1. Through acknowledging that access sometimes happens implicitly through “consensual impersonation”, when a student shares his or her account username and password with a parent for registration purposes.
  2. In order to avoid impersonation, providing a special-purpose “act-as” feature where a parent acquires a login account and states which child he or she wishes to act on behalf of in registering for classes. The student must approve the parent’s request.

Implicit “consensual impersonation” is:

  • Dangerous security-wise because it exposes the student’s credentials to a third party and gives the parent total access to the student’s account, opening up the university to unwanted liability. The student will have to resort to changing his or her password in order to “revoke access” granted to the parent.
  • Short-sighted architecturally because as stronger methods of authentication that add factors on top of password-based authentication become more viable and popular, password-sharing will no longer work.

Explicit “act-as” functionality is:

  • Awkward in the user interface because the parent is given access to too much information in the student’s account and because a parent may have to select which of potentially several children to impersonate in the course of each login session.
  • Awkward architecturally because the parent’s actions are an “impersonation overlay” for the student’s.
  • Short-sighted architecturally because it’s difficult to extend to an ecosystem of different kinds of web and native applications that could call the same course registration API.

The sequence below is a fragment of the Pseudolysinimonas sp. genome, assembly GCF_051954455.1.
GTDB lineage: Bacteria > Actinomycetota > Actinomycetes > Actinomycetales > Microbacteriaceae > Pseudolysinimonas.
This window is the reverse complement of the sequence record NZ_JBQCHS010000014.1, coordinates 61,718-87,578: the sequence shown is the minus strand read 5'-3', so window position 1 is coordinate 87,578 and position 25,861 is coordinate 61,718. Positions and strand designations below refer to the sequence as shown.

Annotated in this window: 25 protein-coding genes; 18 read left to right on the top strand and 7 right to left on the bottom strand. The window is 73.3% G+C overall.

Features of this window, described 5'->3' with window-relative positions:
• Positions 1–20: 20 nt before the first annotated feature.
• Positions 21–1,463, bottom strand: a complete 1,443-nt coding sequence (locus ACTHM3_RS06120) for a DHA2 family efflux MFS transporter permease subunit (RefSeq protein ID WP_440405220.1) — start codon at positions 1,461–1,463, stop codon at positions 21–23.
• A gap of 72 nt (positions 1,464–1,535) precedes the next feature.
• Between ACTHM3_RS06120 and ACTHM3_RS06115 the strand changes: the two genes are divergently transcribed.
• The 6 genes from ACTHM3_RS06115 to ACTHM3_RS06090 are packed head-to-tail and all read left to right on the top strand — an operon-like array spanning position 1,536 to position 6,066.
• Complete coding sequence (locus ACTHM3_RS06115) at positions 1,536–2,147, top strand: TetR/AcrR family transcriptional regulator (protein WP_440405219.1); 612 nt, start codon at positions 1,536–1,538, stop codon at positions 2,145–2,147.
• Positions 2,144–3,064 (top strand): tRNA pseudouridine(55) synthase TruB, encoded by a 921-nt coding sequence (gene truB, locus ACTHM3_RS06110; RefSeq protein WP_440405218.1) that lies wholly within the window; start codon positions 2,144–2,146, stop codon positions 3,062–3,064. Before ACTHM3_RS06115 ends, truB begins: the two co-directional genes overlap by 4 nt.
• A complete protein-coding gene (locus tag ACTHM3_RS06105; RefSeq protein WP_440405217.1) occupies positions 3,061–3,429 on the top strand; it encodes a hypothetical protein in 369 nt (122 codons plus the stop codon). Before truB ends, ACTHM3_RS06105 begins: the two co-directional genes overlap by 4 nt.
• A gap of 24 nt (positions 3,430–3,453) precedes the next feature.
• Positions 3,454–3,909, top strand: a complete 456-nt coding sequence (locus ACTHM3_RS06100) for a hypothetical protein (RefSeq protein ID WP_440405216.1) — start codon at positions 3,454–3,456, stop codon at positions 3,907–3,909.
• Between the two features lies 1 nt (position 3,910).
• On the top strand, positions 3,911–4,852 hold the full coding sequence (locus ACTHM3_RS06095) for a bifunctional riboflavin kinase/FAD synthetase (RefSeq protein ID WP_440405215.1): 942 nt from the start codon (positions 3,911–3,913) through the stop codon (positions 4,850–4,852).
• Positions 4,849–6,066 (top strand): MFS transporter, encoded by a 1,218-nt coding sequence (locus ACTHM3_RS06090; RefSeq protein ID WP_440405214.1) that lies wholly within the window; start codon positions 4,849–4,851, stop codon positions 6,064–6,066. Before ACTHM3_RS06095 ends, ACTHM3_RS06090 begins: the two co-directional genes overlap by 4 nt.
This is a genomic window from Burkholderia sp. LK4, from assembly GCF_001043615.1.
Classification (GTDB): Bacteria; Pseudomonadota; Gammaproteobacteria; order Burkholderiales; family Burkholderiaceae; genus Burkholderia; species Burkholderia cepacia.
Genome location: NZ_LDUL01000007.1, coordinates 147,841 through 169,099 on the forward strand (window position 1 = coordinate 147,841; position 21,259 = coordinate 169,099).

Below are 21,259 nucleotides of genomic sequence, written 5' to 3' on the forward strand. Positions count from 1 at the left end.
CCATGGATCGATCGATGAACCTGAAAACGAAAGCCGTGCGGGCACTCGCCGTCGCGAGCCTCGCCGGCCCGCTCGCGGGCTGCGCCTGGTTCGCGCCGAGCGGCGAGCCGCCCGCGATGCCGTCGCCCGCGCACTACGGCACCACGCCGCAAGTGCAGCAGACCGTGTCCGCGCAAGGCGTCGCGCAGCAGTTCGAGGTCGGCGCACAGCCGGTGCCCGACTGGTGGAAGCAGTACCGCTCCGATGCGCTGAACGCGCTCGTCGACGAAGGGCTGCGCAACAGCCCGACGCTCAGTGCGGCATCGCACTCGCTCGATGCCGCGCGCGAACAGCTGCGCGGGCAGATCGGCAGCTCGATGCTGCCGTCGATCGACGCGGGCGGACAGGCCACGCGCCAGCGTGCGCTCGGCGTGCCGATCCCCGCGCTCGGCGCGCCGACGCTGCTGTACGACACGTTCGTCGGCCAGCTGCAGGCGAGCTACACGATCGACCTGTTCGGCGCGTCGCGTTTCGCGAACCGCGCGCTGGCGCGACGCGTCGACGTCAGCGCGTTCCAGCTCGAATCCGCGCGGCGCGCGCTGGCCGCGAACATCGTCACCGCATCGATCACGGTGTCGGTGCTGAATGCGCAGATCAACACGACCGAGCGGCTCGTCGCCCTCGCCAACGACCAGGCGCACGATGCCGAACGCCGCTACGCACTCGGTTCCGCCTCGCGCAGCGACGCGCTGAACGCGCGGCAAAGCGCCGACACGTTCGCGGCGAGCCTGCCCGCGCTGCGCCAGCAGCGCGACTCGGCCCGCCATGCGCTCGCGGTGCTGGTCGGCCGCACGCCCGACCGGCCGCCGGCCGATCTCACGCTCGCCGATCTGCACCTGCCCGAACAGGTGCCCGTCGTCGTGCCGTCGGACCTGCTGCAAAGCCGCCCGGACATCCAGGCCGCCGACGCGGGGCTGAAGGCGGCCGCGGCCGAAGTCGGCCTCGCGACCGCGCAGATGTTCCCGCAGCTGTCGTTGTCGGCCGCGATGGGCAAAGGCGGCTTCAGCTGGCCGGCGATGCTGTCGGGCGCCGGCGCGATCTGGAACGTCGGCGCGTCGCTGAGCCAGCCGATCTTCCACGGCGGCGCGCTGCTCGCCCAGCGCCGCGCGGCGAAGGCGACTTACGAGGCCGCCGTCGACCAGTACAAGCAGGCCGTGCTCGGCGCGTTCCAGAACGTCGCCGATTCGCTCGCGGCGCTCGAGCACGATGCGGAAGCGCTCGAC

Protecting the university’s course registration resource server with an UMA authorization server would let Alice set sharing preferences that enable her father Bob gain access to the course registration system, setting up her course schedule when she’s not around.

On further examination, it also turns out to be valuable to define finer-grained scopes than first existed in this system; some requesting parties would find mere “view” access to be valuable, some (students and their designees) need ordinary “register” access, and some (university administrators) require special access that lets them take actions that ordinary students wouldn’t ever have access to, such as waiving prerequisites for certain courses.

UMA enables a robust solution whose architecture supports security, privacy, regulatory compliance, and even improved user experiences and wider app ecosystems.


The student’s goal is to enable others to securely register him or her for classes when he or she is offline. The university’s goal is to adhere to FERPA privacy regulations in giving auditable constrained delegated access to student data while making registration possible, and to build apps — and make it possible for a wide variety of others to build apps — to a robust security architecture. The other requesting parties’ goal is to assist the student as required.


Infographic: OpenUMA and the Future Role of OpenAM

The following diagram summarizes the UMA protocol flow. OpenAM will play the role of an UMA authorization server, and your application or API makes available the resources that you want to protect on your users’ behalf.

OpenUMA blog posts